For one, Kelsen understood the difficulties of transcending power politics, sharing many realist critiques of existing international law and peace projects – largely, indeed, for the same Freudian reasons. In the chapter “Kelsen’s Foreign Policy Realism”, Schuett highlights Kelsen’s criticisms of the 1928 Kellogg-Briand Pact in Peace Through Law (1944), which outlawed war as national policy but without an effective sanctions regime. For Kelsen, the pact placed international law into disrepute and left an enforcement void that was easily exploited by powerful and instinctive nation-states (100). Schuett ties this position to Kelsen’s early philosophical pessimism – evident in Die Staatslehre des Dante Alighieri (1905) – and now well-known engagement with Freud as a young lawyer in Vienna. For Kelsen, cosmopolitanism and realism both pointed toward the need for a federal world state, but separate legal-political systems and nationalist passions rendered it difficult to achieve. Sober diagnosis of reality and reformist political action, aimed at defending constitutional democracy and enlightened national interest amidst totalitarian threats, was often the best option.

In making comparisons with other realists (notably Morgenthau), Schuett invites readers to view Kelsen as often more “realistic” than many canonical IR theorists. Engaging with Freud, for example, Kelsen not merely drew upon but enjoyed a serious intellectual exchange with his Viennese contemporary. Like Morgenthau, Kelsen found persuasive the Freudian connection between national and individual psychology. Unlike Morgenthau, however, Kelsen was personally acquainted with Freud and an active member of the Vienna Psychoanalytic Society from 1911. Kelsen’s Pure Theory developed in live conversation with Freudian psychology, taking human nature as it is and posing positive law as the solution to mass irrationality. Following Etienne Balibar, Schuett argues Kelsen’s demystified state may even have spurred Freud to develop his notion of the “super-ego”, a part of the mind that regulates instinct (52). Seen in this light, Kelsen was arguably more Freudian than the exemplary Freudian realist Morgenthau.

The second reason to reject the realist caricature of Kelsen is that post-war realists were influenced by him. In particular, Schuett highlights Morgenthau and self-described “realist liberal” John Herz – both émigrés trained as international lawyers in Weimar Germany – as neglected Kelsen protégés. While classical realists were attracted to the national security state, Morgenthau, Herz and others have stood out for recent revisionist historians of IR as embodying what William Scheuerman calls “progressive realism.” Such revisionism has been driven by a desire to destabilise rigidly scientific versions of realism in IR (“neorealism”), which view the states system as a mechanically reproducing power structure. Schuett agrees with the idea of a “progressive” classical realism, while not pushing it very far. He does not recover, for example, a resource for thinking through global governance or racial justice, recent subjects of revisionist literature.

Though Herz and Morgenthau were Kelsen critics, Schuett shows they sympathised with his marriage of realism, liberalism and legal positivism. Before arriving in the US in the 1930s, both had been mentees of Kelsen during stints he had spent in Germany and Switzerland. Herz was Kelsen’s doctoral student at Cologne and a one-time pure theorist, while Morgenthau relied on Kelsen’s patronage to pass his Habilitation thesis in Geneva. Across the Atlantic, Kelsen continued to influence and support their careers, even if they did not always acknowledge it. In response to the Cold War threat of nuclear annihilation, Morgenthau and Herz flirted with the idea of world government, seemingly following the logic of Kelsen’s solution to Freudian power politics. At least for Morgenthau, however, who dedicated to Kelsen a set of essays critical of Vietnam-era US policy, what was most valuable was Kelsen’s ability to “speak truth to power” (40). Kelsen at once posed the necessity of law and its connection to human will, unmasking decisionism and natural law as ideology, and urging liberals to supervise it responsibly (89).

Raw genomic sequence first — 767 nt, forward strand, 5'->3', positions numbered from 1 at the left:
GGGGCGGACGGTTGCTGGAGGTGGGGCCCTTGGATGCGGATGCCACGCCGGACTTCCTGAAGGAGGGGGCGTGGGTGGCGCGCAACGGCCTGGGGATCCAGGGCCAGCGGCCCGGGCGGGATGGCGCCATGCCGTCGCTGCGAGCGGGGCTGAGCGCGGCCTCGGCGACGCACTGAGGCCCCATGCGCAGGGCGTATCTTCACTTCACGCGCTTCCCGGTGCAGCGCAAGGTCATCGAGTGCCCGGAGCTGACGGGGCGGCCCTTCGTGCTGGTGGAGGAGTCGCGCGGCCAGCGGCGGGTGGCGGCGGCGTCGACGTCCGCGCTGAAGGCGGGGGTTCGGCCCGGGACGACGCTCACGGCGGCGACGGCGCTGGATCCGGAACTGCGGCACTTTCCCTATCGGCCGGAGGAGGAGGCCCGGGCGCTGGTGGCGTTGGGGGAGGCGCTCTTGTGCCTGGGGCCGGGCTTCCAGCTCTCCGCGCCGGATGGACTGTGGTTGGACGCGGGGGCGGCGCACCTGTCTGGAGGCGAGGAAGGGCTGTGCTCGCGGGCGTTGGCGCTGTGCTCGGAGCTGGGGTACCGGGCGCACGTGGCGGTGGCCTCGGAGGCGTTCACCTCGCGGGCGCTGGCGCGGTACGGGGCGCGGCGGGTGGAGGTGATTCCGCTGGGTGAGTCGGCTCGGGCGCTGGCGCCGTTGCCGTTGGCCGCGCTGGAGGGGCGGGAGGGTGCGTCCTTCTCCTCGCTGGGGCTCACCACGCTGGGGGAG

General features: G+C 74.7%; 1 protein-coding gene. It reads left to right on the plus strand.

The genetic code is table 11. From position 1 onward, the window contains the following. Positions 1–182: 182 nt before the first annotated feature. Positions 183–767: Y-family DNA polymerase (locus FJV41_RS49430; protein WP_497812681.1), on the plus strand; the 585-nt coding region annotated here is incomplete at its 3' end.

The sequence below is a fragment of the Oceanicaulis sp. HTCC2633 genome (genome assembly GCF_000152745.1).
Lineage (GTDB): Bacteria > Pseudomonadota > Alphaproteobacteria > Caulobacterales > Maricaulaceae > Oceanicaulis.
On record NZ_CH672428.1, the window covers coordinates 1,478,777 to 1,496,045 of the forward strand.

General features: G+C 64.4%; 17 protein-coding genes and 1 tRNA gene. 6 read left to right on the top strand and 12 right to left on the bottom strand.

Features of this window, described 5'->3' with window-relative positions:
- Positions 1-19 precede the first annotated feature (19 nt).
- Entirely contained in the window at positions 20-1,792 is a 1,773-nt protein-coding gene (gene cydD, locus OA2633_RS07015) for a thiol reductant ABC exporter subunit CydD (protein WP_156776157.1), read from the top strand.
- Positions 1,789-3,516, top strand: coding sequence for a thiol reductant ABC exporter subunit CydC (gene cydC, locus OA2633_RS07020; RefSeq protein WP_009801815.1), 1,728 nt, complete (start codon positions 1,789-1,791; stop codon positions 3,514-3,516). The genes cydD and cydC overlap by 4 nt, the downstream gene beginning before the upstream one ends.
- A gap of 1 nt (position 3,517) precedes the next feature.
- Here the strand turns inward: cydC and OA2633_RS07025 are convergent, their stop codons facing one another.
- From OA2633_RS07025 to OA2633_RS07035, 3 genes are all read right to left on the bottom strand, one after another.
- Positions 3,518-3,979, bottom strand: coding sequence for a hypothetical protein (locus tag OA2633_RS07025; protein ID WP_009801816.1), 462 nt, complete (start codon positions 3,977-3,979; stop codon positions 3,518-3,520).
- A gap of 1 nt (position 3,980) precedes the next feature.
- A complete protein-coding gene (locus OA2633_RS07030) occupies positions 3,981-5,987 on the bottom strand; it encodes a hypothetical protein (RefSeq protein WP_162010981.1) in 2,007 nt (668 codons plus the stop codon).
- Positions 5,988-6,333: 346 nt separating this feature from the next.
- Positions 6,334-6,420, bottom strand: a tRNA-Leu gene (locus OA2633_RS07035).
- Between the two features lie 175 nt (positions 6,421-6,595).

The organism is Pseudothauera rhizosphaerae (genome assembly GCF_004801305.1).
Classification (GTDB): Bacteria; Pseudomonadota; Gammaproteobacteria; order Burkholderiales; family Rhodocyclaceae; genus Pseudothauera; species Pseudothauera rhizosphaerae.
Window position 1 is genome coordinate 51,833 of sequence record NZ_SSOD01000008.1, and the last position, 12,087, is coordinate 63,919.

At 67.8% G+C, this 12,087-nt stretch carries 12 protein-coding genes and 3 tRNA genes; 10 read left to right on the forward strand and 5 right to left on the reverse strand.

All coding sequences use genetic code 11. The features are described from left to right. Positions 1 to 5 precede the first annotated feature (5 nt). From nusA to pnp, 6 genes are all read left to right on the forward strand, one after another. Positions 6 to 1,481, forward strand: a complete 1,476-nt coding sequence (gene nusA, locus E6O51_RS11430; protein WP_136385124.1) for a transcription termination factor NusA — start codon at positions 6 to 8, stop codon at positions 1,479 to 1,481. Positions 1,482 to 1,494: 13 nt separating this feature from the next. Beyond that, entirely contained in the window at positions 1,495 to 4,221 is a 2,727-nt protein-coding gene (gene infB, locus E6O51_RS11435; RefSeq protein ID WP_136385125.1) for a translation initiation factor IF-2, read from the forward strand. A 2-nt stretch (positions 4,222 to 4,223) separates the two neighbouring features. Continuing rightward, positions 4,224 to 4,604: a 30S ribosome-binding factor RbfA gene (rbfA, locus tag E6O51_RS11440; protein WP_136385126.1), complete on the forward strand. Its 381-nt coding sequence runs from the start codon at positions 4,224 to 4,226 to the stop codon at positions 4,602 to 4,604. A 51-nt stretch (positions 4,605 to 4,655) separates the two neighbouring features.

Yet on this count again, Morgenthau supposedly lacked the realism of his patron. Schuett here slips from his definition of realism as a Freudian theory of politics, claiming that Kelsen’s frequent accommodations with state power qualifies him as a realist. While Kelsen worked conscientiously in the War Ministry of the Austro-Hungarian Empire, helped write the 1920 Austrian constitution, consulted for US intelligence, and signed the anti-Communist California Loyalty Oath, Morgenthau is presented as overly critical of Cold War US policy, a polemicist rather than the “calm yet passionate, measured yet focused” Kelsen (143). Progressive realism, Schuett implies, should balance truth telling with a strong element of conformism against illiberal adversaries.

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For this reason, while Schuett makes a robust case for viewing Kelsen as a realist, it is less clear how progressive this realism is. In Schuett’s mind, the battle for Kelsen is an important frontline in an on-going war to defend “open society ideals” from its enemies, including today’s populist strongmen. He notes that from Nazi jurist Carl Schmitt onwards, Kelsen has been a target of the conservative and anti-Semitic right, who disdain his dethroning of absolute sources of law – whether God or Führer. For Schuett, the realist rejection of Kelsen is counter-productive, denying a resource feared by liberalism’s foes.

By “open society ideals”, Schuett means values “made distinct by Karl Popper and his student George Soros”: the rule of law, human rights and individual freedom (2-3). Kelsen, who once recommended the Viennese Popper to Friedrich Hayek at the LSE, joins this tradition through his commitment to constitutional democracy and reformist capitalism (12). It apparently continues today in present-day Vienna, where Schuett works as an academic and civil servant, and philanthropist Soros’s Central European University has relocated from Orbánist Hungary. In this context, Hans Kelsen’s Political Realism is best seen as a sharp-elbowed defence of liberal moderation to guard against populist instinct, with special reference to Central Europe’s anti-totalitarian past. Demanding that realism be much more, it seems, is utopian.

Photo Credit: Hans Kelsen’s Political Realism [cover], Edinburgh University Press (2021), Fair Use.